Gold prices came off two-week highs and settled lower on Tuesday as traders made cautious moves while keeping a close watch on developments with regard to a potential new coronavirus relief package.
House Speaker Nancy Pelosi and Treasury Secretary Steven Mnuchin spoke by phone for about an hour about coronavirus relief on Monday, but emerged without an agreement.
They are expected to talk again today, continuing a recent flurry of activity working towards a deal on legislation.
Risk sentiment improved after the U.S. President Donald Trump’s discharge from hospital eased political uncertainty. However, gold’s downside was limited as worries about growth remained due to the continued surge in new coronavirus cases across the globe.
The dollar index recovered after a fall from near the flat line. The index, which dropped to 93.34, was last seen at 93.51, its previous close.
Gold futures for December ended down $11.30 or about 0.6% at $1,908.80 an ounce, after having advanced to $1,927.00 earlier in the session.
Silver futures for December closed lower by $0.639 or about 2.6% at $23.921 an ounce, while Copper futures for December edged up $0.0025 or 0.02% to $2.9635 per pound.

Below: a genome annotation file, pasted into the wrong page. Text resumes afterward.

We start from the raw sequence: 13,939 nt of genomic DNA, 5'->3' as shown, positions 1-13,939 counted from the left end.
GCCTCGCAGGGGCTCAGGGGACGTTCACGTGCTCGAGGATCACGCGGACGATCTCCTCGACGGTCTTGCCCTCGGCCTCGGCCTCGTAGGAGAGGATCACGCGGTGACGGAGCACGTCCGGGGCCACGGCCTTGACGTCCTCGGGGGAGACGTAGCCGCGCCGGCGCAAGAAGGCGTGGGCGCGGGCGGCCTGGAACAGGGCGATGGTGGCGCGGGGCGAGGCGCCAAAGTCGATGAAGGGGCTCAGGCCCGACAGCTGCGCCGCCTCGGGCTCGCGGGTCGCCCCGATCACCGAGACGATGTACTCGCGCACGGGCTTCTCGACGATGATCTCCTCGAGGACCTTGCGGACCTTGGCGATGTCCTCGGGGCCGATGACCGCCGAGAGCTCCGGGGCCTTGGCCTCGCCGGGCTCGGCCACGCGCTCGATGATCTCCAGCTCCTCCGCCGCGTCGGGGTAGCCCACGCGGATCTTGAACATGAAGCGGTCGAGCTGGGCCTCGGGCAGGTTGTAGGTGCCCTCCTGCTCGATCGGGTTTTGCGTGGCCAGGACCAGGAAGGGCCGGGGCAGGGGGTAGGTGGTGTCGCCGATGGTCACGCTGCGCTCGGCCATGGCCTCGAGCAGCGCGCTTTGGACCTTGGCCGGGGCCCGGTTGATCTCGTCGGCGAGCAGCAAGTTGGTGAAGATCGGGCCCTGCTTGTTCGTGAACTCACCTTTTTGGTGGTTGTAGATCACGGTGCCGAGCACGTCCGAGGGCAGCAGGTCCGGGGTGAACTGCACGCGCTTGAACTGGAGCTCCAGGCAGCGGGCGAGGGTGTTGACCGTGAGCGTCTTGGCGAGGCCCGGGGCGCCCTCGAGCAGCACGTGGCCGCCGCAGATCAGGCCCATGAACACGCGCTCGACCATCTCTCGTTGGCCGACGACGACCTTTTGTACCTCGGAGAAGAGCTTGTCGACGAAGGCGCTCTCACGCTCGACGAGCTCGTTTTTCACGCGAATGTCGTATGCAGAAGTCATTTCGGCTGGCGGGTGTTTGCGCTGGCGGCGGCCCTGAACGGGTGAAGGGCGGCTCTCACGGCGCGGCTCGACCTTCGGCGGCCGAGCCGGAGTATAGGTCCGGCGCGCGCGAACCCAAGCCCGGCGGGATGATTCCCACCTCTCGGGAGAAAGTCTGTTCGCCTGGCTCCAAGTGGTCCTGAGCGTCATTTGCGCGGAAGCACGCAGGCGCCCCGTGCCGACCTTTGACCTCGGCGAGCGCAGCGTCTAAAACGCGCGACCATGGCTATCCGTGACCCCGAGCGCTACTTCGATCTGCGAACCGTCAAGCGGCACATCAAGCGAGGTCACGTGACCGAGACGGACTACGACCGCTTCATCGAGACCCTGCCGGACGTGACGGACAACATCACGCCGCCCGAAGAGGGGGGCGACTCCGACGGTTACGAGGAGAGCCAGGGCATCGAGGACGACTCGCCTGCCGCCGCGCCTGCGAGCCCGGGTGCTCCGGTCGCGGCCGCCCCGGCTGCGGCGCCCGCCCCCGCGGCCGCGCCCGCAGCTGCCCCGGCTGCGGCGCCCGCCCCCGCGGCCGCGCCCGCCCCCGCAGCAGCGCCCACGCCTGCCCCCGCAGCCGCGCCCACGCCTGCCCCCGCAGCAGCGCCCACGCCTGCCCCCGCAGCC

Federal Reserve Chairman Jerome Powell said during his speech at the National Association for Business Economics today that the U.S. economic recovery U.S. economic recovery remained far from complete and the economy needs more fiscal support.
“The recovery will be stronger and move faster if monetary policy and fiscal policy continue to work side by side to provide support to the economy until it is clearly out of the woods.”
Global trade volume is likely to fall less than earlier estimated this year, and the expected rebound next year will not return it to pre-crisis levels, the World Trade Organization said Tuesday, as it warned of downside risks from a resurgence of coronavirus infections over the coming months.
The volume of world merchandise trade is set to decline 9.2% this year, which is much less than the 12.9% slump predicted in an optimistic scenario in April.
Next year, merchandise trade volume is expected to grow 7.2%, but remain well below the pre-crisis level. The latest forecast is more pessimistic than the robust 21.3% rebound predicted earlier.